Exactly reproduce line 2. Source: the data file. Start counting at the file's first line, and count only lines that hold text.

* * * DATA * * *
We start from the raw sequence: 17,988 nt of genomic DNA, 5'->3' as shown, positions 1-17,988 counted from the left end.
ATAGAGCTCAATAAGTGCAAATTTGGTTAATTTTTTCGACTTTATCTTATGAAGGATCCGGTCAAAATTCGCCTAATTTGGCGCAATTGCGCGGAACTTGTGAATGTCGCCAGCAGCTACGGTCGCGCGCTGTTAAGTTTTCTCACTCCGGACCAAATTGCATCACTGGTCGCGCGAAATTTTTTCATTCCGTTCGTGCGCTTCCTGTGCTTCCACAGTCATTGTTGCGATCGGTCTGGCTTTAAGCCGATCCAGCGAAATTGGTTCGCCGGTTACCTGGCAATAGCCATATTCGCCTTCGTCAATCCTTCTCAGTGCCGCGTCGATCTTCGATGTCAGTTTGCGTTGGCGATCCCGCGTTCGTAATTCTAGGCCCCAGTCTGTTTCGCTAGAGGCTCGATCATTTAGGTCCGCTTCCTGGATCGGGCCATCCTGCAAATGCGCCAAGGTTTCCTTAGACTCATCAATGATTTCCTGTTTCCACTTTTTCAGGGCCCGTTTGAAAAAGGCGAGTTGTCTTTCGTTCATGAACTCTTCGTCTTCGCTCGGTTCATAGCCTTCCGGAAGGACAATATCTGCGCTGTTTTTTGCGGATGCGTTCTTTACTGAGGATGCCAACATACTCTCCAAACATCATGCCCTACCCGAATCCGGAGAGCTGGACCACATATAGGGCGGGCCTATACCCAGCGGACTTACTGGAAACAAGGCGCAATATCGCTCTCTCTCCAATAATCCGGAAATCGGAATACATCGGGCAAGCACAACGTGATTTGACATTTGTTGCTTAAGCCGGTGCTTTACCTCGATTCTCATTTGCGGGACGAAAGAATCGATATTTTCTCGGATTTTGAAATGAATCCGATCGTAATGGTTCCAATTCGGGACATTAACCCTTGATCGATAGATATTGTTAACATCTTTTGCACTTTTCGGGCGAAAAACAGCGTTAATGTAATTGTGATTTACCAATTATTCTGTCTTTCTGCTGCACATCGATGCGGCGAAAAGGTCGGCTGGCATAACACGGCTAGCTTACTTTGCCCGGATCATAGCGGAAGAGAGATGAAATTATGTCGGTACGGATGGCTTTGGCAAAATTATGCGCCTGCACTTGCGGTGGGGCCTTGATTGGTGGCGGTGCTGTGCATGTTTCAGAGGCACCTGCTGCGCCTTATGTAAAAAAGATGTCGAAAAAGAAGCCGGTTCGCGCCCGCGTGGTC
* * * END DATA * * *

ATAGAGCTCAATAAGTGCAAATTTGGTTAATTTTTTCGACTTTATCTTATGAAGGATCCGGTCAAAATTCGCCTAATTTGGCGCAATTGCGCGGAACTTGTGAATGTCGCCAGCAGCTACGGTCGCGCGCTGTTAAGTTTTCTCACTCCGGACCAAATTGCATCACTGGTCGCGCGAAATTTTTTCATTCCGTTCGTGCGCTTCCTGTGCTTCCACAGTCATTGTTGCGATCGGTCTGGCTTTAAGCCGATCCAGCGAAATTGGTTCGCCGGTTACCTGGCAATAGCCATATTCGCCTTCGTCAATCCTTCTCAGTGCCGCGTCGATCTTCGATGTCAGTTTGCGTTGGCGATCCCGCGTTCGTAATTCTAGGCCCCAGTCTGTTTCGCTAGAGGCTCGATCATTTAGGTCCGCTTCCTGGATCGGGCCATCCTGCAAATGCGCCAAGGTTTCCTTAGACTCATCAATGATTTCCTGTTTCCACTTTTTCAGGGCCCGTTTGAAAAAGGCGAGTTGTCTTTCGTTCATGAACTCTTCGTCTTCGCTCGGTTCATAGCCTTCCGGAAGGACAATATCTGCGCTGTTTTTTGCGGATGCGTTCTTTACTGAGGATGCCAACATACTCTCCAAACATCATGCCCTACCCGAATCCGGAGAGCTGGACCACATATAGGGCGGGCCTATACCCAGCGGACTTACTGGAAACAAGGCGCAATATCGCTCTCTCTCCAATAATCCGGAAATCGGAATACATCGGGCAAGCACAACGTGATTTGACATTTGTTGCTTAAGCCGGTGCTTTACCTCGATTCTCATTTGCGGGACGAAAGAATCGATATTTTCTCGGATTTTGAAATGAATCCGATCGTAATGGTTCCAATTCGGGACATTAACCCTTGATCGATAGATATTGTTAACATCTTTTGCACTTTTCGGGCGAAAAACAGCGTTAATGTAATTGTGATTTACCAATTATTCTGTCTTTCTGCTGCACATCGATGCGGCGAAAAGGTCGGCTGGCATAACACGGCTAGCTTACTTTGCCCGGATCATAGCGGAAGAGAGATGAAATTATGTCGGTACGGATGGCTTTGGCAAAATTATGCGCCTGCACTTGCGGTGGGGCCTTGATTGGTGGCGGTGCTGTGCATGTTTCAGAGGCACCTGCTGCGCCTTATGTAAAAAAGATGTCGAAAAAGAAGCCGGTTCGCGCCCGCGTGGTC